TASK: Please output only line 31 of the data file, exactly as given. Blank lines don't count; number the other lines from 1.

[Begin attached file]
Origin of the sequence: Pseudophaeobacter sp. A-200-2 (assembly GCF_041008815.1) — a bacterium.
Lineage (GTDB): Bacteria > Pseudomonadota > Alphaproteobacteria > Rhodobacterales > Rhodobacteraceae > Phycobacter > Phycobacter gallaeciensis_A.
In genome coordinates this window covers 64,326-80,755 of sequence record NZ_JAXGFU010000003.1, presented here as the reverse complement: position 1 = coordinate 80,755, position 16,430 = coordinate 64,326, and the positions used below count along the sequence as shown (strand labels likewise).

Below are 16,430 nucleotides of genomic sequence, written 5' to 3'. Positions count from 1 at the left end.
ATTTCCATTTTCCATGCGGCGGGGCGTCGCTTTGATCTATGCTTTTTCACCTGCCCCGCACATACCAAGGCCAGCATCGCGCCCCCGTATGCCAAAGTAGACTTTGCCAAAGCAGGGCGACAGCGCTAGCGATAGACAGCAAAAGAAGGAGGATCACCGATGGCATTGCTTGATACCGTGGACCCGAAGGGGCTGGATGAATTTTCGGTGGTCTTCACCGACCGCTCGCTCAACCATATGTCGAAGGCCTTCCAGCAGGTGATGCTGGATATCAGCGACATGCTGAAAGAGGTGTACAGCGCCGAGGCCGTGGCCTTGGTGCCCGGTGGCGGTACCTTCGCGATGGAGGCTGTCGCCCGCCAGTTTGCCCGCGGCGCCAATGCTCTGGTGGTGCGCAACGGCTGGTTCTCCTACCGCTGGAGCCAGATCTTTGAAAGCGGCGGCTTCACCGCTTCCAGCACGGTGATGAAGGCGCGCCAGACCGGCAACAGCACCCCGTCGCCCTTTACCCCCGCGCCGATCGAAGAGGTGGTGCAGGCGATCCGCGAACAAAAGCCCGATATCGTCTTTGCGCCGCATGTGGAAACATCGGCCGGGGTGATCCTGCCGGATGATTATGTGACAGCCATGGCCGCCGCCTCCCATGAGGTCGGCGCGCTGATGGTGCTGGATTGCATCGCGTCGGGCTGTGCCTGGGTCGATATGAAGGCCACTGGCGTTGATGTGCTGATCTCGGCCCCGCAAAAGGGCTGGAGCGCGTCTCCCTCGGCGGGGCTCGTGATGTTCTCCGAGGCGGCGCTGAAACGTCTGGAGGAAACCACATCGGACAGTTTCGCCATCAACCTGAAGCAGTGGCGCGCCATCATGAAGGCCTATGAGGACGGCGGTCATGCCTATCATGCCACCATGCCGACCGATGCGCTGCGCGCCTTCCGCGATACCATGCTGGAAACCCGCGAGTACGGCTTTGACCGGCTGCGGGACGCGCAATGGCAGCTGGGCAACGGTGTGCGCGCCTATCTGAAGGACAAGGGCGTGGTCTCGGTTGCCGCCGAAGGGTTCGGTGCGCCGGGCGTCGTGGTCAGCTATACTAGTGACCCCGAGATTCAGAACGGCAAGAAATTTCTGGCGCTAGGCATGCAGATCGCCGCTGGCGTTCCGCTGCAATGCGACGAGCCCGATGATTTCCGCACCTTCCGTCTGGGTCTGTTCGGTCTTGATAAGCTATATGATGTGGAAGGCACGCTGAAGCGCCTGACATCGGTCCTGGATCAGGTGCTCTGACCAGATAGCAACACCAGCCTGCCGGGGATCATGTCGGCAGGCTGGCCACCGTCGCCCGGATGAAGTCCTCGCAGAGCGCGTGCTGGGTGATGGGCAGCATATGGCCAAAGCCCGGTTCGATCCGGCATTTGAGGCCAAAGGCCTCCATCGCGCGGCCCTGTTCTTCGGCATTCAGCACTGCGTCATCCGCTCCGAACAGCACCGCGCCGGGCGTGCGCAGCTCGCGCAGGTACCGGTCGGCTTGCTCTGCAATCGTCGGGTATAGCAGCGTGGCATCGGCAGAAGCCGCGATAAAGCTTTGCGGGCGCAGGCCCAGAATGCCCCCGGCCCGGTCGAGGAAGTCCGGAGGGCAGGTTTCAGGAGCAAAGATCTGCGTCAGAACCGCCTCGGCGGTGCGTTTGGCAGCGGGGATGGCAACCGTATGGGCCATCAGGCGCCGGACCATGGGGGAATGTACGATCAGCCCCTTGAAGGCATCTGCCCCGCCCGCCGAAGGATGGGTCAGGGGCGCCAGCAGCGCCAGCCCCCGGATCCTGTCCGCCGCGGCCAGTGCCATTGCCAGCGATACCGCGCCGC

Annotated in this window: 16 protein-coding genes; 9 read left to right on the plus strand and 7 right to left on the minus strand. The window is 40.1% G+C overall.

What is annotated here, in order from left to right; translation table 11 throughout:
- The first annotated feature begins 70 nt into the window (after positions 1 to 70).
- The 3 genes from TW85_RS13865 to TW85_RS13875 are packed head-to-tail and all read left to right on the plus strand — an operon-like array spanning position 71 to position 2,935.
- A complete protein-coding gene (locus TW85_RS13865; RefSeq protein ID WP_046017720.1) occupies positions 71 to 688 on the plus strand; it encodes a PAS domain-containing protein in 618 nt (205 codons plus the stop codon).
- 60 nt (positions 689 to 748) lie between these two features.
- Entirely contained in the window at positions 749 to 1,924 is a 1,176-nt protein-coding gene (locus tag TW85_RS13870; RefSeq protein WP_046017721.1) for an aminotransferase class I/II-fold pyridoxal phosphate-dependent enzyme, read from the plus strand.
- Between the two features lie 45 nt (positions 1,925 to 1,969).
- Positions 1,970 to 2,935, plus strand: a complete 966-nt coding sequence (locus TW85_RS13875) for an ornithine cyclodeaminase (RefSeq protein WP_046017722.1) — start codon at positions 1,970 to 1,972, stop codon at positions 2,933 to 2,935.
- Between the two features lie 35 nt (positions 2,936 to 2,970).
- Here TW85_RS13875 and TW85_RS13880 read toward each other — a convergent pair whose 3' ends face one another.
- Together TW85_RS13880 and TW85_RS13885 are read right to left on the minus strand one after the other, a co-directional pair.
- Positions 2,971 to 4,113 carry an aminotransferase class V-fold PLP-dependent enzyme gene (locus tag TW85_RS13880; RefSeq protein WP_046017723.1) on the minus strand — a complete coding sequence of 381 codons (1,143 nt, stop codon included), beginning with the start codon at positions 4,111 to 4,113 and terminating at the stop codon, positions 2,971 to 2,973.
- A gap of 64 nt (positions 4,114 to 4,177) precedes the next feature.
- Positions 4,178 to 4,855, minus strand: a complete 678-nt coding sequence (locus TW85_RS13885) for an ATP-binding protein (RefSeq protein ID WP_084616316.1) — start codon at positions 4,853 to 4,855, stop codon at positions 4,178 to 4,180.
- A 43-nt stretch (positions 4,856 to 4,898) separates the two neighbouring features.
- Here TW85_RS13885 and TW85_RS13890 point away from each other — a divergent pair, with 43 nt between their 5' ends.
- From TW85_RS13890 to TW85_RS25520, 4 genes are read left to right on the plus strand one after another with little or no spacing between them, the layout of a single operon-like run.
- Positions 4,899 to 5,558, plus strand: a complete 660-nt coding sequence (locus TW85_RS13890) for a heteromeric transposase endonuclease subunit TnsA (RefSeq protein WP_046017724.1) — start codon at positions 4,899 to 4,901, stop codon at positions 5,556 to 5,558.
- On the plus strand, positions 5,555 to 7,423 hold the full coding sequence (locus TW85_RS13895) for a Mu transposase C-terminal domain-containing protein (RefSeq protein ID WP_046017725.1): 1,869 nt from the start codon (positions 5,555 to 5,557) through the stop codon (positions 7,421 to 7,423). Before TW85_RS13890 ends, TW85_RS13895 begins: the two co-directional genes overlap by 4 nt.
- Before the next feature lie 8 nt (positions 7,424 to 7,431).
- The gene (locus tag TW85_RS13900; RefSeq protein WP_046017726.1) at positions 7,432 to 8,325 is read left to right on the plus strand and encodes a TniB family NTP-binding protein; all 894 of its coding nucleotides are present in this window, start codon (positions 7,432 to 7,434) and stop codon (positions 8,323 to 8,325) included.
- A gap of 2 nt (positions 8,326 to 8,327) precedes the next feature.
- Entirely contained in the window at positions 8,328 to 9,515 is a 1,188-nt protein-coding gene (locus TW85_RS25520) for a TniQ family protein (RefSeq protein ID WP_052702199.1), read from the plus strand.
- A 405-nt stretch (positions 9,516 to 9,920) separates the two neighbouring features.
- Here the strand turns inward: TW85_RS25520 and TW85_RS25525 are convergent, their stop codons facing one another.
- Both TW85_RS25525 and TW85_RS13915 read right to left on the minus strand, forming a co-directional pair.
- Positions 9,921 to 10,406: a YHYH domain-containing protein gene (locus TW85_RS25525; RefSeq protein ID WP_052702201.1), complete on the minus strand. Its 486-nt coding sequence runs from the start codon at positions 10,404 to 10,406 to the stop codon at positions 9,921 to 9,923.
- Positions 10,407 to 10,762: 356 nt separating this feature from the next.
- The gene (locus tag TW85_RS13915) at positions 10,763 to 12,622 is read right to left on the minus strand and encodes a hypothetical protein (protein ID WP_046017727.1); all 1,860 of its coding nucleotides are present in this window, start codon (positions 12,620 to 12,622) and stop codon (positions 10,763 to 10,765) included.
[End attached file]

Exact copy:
- Here the strand turns inward: TW85_RS25520 and TW85_RS25525 are convergent, their stop codons facing one another.